July 02, 2016: APM Terminals has entered into an agreement with joint venture partner Aarhus Service Holding for the purchase of the remaining 40 percent of the existing APM Terminals-Aarhus A/S facility, strategically-located on the Jutland Peninsula, in Denmark’s busiest port.
The current business entity and ownership structure was created in August 2010, when APM Terminals Aarhus and Cargo Service A/S (subsidiary to Aarhus Service Holding A/S) combined their adjacent facilities in a 60/40 joint venture now operating as APM Terminals-Aarhus A/S, in which APM Terminals is the majority shareholder.
The transaction will give APM Terminals full ownership of the facility. The purchase price was not disclosed.
Joe Nicklaus Nielsen, vice president and head of Port Investments for APM Terminals, said, “This acquisition reflects our confidence in the Danish market and our goal to expand our Scandinavia profile.”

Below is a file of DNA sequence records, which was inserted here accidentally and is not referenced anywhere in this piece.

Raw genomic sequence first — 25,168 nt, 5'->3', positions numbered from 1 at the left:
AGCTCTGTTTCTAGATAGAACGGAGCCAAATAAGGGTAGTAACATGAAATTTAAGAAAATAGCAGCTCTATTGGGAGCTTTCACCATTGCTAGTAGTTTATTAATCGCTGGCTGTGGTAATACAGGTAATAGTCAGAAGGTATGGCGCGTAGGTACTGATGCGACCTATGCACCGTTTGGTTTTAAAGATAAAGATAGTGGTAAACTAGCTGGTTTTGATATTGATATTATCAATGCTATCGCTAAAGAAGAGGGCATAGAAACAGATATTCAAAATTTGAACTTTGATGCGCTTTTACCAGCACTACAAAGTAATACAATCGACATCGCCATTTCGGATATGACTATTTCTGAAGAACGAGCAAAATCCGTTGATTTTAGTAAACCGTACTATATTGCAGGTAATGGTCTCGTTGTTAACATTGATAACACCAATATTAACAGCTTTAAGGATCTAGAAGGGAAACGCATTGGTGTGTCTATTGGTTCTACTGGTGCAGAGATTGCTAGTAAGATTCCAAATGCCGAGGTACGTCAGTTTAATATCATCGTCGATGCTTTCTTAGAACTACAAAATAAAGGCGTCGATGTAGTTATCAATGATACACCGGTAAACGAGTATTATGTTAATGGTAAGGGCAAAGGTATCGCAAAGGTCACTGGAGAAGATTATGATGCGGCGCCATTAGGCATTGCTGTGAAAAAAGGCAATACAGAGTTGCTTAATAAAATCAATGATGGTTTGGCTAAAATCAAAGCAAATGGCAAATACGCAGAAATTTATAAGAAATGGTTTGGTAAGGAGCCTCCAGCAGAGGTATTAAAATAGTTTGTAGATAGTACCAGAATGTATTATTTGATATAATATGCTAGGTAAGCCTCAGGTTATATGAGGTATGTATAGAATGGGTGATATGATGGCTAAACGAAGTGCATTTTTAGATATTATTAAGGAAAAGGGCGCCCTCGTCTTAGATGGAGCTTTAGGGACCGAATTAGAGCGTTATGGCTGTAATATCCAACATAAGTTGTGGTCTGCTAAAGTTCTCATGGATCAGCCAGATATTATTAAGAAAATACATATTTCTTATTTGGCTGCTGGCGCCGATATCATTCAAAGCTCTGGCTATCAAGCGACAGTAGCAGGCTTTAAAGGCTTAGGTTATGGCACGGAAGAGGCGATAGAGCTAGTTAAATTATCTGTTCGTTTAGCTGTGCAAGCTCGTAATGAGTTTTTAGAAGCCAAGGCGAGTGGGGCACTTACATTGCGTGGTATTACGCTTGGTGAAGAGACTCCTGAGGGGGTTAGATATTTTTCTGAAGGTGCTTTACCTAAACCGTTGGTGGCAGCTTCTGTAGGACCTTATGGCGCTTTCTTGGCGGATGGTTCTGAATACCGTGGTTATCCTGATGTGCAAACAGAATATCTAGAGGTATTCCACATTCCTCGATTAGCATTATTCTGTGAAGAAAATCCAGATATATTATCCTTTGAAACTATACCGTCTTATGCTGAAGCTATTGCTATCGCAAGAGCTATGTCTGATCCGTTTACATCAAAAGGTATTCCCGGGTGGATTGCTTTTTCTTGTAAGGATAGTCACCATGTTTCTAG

The Port of Aarhus is close to the industrial centre of Western Denmark, and is Denmark’s second-largest city by population. With a depth of 15 metres, four super post-Panamax cranes and three post-Panamax cranes, APM Terminals-Aarhus A/S is able to accommodate Ultra-Large Container Ships (ULCS) and feeder vessels alike.
Wim Lagaay, chairman of the APM Terminals-Aarhus A/S board and head of APM Terminals Europe and USA Portfolio, said, “We see growth opportunities and are looking to extend the reach of APM Terminals-Aarhus to inland markets. We already have high port productivity, fast trucker turn times, strong management, an expanded rail network, container repair services onsite and now it is time to further promote trade for all our customers in Denmark.”
The last majority owner of Aarhus Service Holding A/S is lawyer and businessman Andreas Lehmann who lives in London. C.P. Dyvig & Co. A/S is co-investor in Aarhus Service Holding A/S.
Container throughput at Aarhus has grown consistently over the past four years by an aggregate total of 11 percent from 399,000 TEUs (twenty foot equivalent units) in 2012, to 442,000 TEUs in 2015, while many other European gateway ports have seen traffic stagnate or decline.